FROM DOWN UNDER: The Drowsy Chaperone

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A perfect fit to the musical comedy genre that has served them so well, CLOC Musical Theatre’s production of The Drowsy Chaperone lives up to the expected standard of high production values that have long been associated with the company.

The show’s leading character is a Broadway fanatic who loves nothing more than to listen to cast recordings and share an endless stream of gossip about musicals and their stars. Such a perfectly apt description is what led to the name of this website!

A favourite amongst music theatre aficionados, multiple Tony Award-winning musical The Drowsy Chaperone has been made much more widely accessible in this production thanks to Alan Burrows’ slow and careful direction. Newcomers will not have any difficulty following the plot of the show-within-a-show or keeping up with the real life foibles and follies of its fabled fictional cast.

While the deliberate pace of the dialogue aids diction and understanding of the story, there is a related cost to the comic timing of the performances. Having watched only the second performance, there is every reason to believe that the cast will find and land more of the laughs as the season progresses.

Musical Director Martine Wengrow delivers a terrifically brassy, jazzy sound from the 13 talented musicians in the band as they play the delightfully infectious score. It a massive compliment to the musicians that the entire audience sat in complete silence during the playout, even while delicious chicken and champagne were waiting in the foyer. Harmonies from the cast are strong and clear, especially as amplified by the redoubtable Marcello Lo Ricco.

Di Crough’s choreography is well suited to the talents of the cast, and stays within the bounds of the type of straightforward but effective movement that would have been seen in operettas of the time.

In contrast with the Broadway, London and Melbourne Theatre Company stagings, this production sits on an expansive stage area, giving a grand feel to the full operetta scenes. As Man in Chair tells the story, faded apartment fittings disappear and far more opulent set pieces glide in to take their place. Set designer Graham McGuffie mixes and matches sets to create a number of scenic combinations, all with plenty of room for dance and drama to play out. Speaking as a Broadway tragic myself, I have to say that it is pretty much unthinkable to stick Playbill covers to the wall, but the mixture of Broadway, West End and movie musical artwork on display makes for fascinating details to take in when the eye wanders about the set. (The inclusion of a hit 2015 Broadway revival is a nice touch.)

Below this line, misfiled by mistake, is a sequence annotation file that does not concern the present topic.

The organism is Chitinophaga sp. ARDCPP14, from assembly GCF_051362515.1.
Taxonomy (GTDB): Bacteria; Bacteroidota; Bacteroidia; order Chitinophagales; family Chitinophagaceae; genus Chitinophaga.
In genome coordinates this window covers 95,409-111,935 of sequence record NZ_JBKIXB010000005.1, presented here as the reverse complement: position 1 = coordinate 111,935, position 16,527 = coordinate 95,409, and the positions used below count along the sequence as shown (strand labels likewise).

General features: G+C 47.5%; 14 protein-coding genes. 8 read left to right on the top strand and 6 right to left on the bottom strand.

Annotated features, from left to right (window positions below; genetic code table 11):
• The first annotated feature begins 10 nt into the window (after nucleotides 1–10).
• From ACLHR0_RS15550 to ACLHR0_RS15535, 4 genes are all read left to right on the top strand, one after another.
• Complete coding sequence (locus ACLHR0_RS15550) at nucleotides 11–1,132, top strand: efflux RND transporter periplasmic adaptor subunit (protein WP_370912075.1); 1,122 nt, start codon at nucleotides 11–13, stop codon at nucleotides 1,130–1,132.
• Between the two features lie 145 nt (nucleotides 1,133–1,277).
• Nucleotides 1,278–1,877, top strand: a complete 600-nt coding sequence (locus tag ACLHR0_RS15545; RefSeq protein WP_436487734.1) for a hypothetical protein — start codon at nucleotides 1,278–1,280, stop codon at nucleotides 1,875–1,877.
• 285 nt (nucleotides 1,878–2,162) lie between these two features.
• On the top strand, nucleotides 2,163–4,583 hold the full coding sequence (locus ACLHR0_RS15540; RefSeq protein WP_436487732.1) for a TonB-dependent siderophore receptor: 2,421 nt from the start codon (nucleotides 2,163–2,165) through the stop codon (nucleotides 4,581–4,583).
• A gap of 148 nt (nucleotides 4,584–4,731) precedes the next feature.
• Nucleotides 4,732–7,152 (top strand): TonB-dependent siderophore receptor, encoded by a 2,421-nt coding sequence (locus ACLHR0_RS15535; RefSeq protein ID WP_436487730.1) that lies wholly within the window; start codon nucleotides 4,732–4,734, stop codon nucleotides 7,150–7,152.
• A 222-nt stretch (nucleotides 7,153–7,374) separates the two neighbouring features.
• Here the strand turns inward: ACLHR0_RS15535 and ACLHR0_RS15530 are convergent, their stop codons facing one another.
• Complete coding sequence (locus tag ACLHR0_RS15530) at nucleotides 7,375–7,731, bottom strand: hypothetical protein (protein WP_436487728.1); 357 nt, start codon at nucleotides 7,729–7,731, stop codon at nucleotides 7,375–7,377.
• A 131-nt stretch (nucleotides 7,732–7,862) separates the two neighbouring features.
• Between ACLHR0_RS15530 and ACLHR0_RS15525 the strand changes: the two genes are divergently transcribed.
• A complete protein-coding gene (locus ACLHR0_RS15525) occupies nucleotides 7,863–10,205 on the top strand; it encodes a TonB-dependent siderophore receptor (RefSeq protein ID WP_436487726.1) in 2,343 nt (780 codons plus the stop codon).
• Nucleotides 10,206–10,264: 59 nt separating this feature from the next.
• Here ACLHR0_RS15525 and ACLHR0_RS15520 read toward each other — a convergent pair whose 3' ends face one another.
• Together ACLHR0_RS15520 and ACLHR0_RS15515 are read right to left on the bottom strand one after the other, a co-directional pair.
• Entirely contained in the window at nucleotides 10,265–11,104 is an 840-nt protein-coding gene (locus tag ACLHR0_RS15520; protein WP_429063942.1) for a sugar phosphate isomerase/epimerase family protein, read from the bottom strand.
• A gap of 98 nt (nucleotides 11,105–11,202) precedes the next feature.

Chief creative achievement on show is surely the stunning, deliciously witty costume design of Victoria Horne, who is completing her tenth collaboration with CLOC. Horne has clearly been inspired by the vintage operetta setting to create the most sumptuous set of costumes that have been seen for this show. The authors have cleverly populated the show-within-a-show with a full range of stock “types,” and Horne not only visually delineates these roles but also further enhances their vanities and eccentricities.

Ingénue Janet van de Graaf scores the cream of the costumes, entering in luscious jeweled purple velvet cape, then going on to feature no less than five costumes for her big number “Show Off.” Doddering matron Mrs Tottendale changes from her little Bo Peep blue gown to a delectable pale pink number. The “drowsy” (read: drunken) chaperone looks fetchingly smart in a glittering black and red pants suit. Even Trix, the friendly aviatrix who saves the wedding day, has an ultra-glamorous silver uniform. 

Keith Tucker’s lighting design draws the eye to the relevant players in the wide playing space, and adds some nifty effects, such as for Kitty the Incomprehensible’s mind reading act. Tucker allows Man in Chair to travel in and around the main action without being lit in the same way.

Working as a true ensemble, the cast is quite evenly matched and each achieves their unique character clearly.

Tony Burge projects an endearing meekness as Man in Chair. Pam Christie Birkett balances vamp and camp as the titular chaperone, a juicy acting role role that also makes good use of her expressive singing voice.

Michelle Hunt is a real find as Janet, giving a dynamic, engaging performance. Hunt’s doe eyed beauty and strong singing voice make her an ideal leading lady. Blair Salmon nails the foppish voice of groom Robert Martin, and impresses in his roller skating scene.

Julia Duke has a sunny presence and a terrific belt as Trix. Ric Birkett projects a devilish glint as frazzled producer Feldzieg. Maree Barnett is suitably daffy as deluded chorine Kitty.

Classy performer Beryle Frees is sunnily senile as dear Mrs Tottendale. Phil Lambert adds an air of authority as beleaguered butler Underling.

Audiences unfamiliar with The Drowsy Chaperone have nothing to fear. Expect old-fashioned fun with a slick air of polish.

The Drowsy Chaperone plays at National Theatre, St Kilda until 17 October 2015

Photos: Ben Fon. Used with permission of CLOC Musical Theatre


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Simon Parris
Simon is a Melbourne-based theatregoer and critic, who reviewed for many years for Theatre People and the Sunday Herald Sun. He has also acted, directed and choreographed, and has served on the boards of the Music Theatre Guild of Victoria Committee and The Opera Studio Melbourne. In addition to productions in Melbourne, on his extensive travels, Simon reviews shows in Sydney and on annual trips to Broadway and the West End. He now blogs independently at

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